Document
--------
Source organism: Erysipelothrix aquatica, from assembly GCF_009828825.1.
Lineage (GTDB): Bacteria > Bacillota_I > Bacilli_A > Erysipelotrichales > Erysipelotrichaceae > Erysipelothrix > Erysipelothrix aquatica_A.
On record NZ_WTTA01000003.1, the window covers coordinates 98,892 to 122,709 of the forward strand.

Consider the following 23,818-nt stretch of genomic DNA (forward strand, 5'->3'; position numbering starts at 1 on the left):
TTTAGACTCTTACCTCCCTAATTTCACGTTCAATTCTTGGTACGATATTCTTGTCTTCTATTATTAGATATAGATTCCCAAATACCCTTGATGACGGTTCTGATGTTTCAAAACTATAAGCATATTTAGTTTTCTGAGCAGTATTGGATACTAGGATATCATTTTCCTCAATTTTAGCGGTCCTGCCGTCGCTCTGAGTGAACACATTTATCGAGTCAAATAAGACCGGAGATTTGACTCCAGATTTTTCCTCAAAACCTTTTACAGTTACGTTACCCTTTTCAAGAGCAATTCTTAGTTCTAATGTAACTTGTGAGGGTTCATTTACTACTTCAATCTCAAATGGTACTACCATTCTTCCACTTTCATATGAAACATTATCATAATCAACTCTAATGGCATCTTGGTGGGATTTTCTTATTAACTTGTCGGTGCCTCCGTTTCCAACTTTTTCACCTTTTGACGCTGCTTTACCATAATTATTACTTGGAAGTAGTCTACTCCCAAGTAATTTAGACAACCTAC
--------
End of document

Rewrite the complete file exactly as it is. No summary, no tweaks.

Source organism: Erysipelothrix aquatica, from assembly GCF_009828825.1.
Lineage (GTDB): Bacteria > Bacillota_I > Bacilli_A > Erysipelotrichales > Erysipelotrichaceae > Erysipelothrix > Erysipelothrix aquatica_A.
On record NZ_WTTA01000003.1, the window covers coordinates 98,892 to 122,709 of the forward strand.

Consider the following 23,818-nt stretch of genomic DNA (forward strand, 5'->3'; position numbering starts at 1 on the left):
TTTAGACTCTTACCTCCCTAATTTCACGTTCAATTCTTGGTACGATATTCTTGTCTTCTATTATTAGATATAGATTCCCAAATACCCTTGATGACGGTTCTGATGTTTCAAAACTATAAGCATATTTAGTTTTCTGAGCAGTATTGGATACTAGGATATCATTTTCCTCAATTTTAGCGGTCCTGCCGTCGCTCTGAGTGAACACATTTATCGAGTCAAATAAGACCGGAGATTTGACTCCAGATTTTTCCTCAAAACCTTTTACAGTTACGTTACCCTTTTCAAGAGCAATTCTTAGTTCTAATGTAACTTGTGAGGGTTCATTTACTACTTCAATCTCAAATGGTACTACCATTCTTCCACTTTCATATGAAACATTATCATAATCAACTCTAATGGCATCTTGGTGGGATTTTCTTATTAACTTGTCGGTGCCTCCGTTTCCAACTTTTTCACCTTTTGACGCTGCTTTACCATAATTATTACTTGGAAGTAGTCTACTCCCAAGTAATTTAGACAACCTAC